TERENCE SMITH: It's an election year in New Hampshire. The band is tuning up. The campaign bus is rolling. And the weather is sunny, and... 75 degrees?
It's June in the granite state, not frigid January for the first-in-the-nation primary, and a full slate of candidates is here. But it's not only the weather that's different.
These people aren't running for president. They're contestants on the Showtime network's political reality program, "American Candidate."
AMERICAN CANDIDATE CREWMEMBER: All right, guys. You all have a watch.
TERENCE SMITH: The winner receives a $200,000 prize and the opportunity to address the nation for half an hour on Showtime this Sunday evening.
AMERICAN CANDIDATE CONTESTANT: Appreciate your time. Thank you.
TERENCE SMITH: The program aspires to loftier goals than the normal reality TV fare, says R.J. Cutler, the show's creator and executive producer.
R.J. CUTLER: One of our goals is to provide a platform for people who don't otherwise have an opportunity to have their voices heard.
On the other hand, one of our goals is to pull the curtain back a little bit and show what goes into running a presidential campaign.
TERENCE SMITH: "American Candidate" is just the latest example of an ongoing and growing trend: The melding of politics and entertainment.
And in this election year, the presidential campaign is itself a story line in a number of productions. The Sundance channel is now airing an updated version of "Tanner '88," the 1988 mock documentary of a fictional run for the White House.
Written by Garry Trudeau, the Pulitzer prizewinning creator of "Doonesbury," and directed by Robert Altman, the man behind "Nashville," "Tanner" is also built around the issues of the day and the realities of running for office.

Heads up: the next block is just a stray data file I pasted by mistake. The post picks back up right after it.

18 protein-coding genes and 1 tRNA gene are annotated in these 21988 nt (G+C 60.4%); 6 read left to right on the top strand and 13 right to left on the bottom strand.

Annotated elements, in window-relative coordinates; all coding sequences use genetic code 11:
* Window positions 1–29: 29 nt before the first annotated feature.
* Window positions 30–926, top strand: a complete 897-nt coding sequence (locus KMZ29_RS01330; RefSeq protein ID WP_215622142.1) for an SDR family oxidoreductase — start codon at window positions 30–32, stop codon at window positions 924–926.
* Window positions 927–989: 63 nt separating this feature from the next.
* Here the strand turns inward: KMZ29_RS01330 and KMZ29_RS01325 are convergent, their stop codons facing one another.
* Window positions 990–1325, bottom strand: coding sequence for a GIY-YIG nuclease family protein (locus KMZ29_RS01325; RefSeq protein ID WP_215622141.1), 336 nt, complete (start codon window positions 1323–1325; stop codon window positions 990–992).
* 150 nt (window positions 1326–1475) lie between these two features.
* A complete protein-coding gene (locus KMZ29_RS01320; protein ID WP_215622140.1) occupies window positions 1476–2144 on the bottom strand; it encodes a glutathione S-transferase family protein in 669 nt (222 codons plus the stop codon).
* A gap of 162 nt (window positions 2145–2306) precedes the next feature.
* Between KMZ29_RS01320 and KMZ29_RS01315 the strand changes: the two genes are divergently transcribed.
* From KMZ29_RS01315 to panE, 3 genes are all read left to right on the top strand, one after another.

MICHAEL MOORE: I'm Michael Moore.
TERENCE SMITH: There's Michael Moore's "Fahrenheit 9/11," which has earned in excess of $140 million.
PRESIDENT GEORGE W. BUSH: Now watch this drive.
MOVIE CLIP: This is a coup.
TERENCE SMITH: And this summer, the remake of "The Manchurian Candidate" brought moviegoers out to see Denzel Washington try to thwart a corporate takeover of the White House.
The transformation of Arnold Schwarzenegger from terminator...
ARNOLD SCHWARZENEGGER: I'll be back.
TERENCE SMITH: ...To governor and featured convention speaker...
ARNOLD SCHWARZENEGGER: ...Arnold, I'll be back.
TERENCE SMITH: ...provides another example of the blurring of the lines between Hollywood and Washington. Syracuse University Professor Robert Thompson studies the intersection of television and popular culture.
ROBERT THOMPSON: I think the job description of a politician and the job description of an entertainer have an awful lot of overlap. There is a lot of similar skill sets.
It's why you've got people who are very successful as entertainers, like Arnold Schwarzenegger, able to make relatively effortless moves into government, in his case, governor of California.
For whatever else we say, a president of the United States is in fact the star of a four- year-long television series.
AMERICAN CANDIDATE CREWMEMBER: Keep them waving. Keep them going.
TERENCE SMITH: On an idyllic June Saturday, R.J. Cutler, the American candidates, and the crew descended on Keene, New Hampshire, to talk politics and give new meaning to the term "staging a rally."
AMERICAN CANDIDATE CREWMEMBER: And mark. Very quiet. Settle.
TERENCE SMITH: A week after the rally in New Hampshire, the bus rolled into Charlottesville, Virginia, for a town hall meeting at the University of Virginia. Professor Larry Sabato, who heads the center for politics at UVA, was signed up to help out.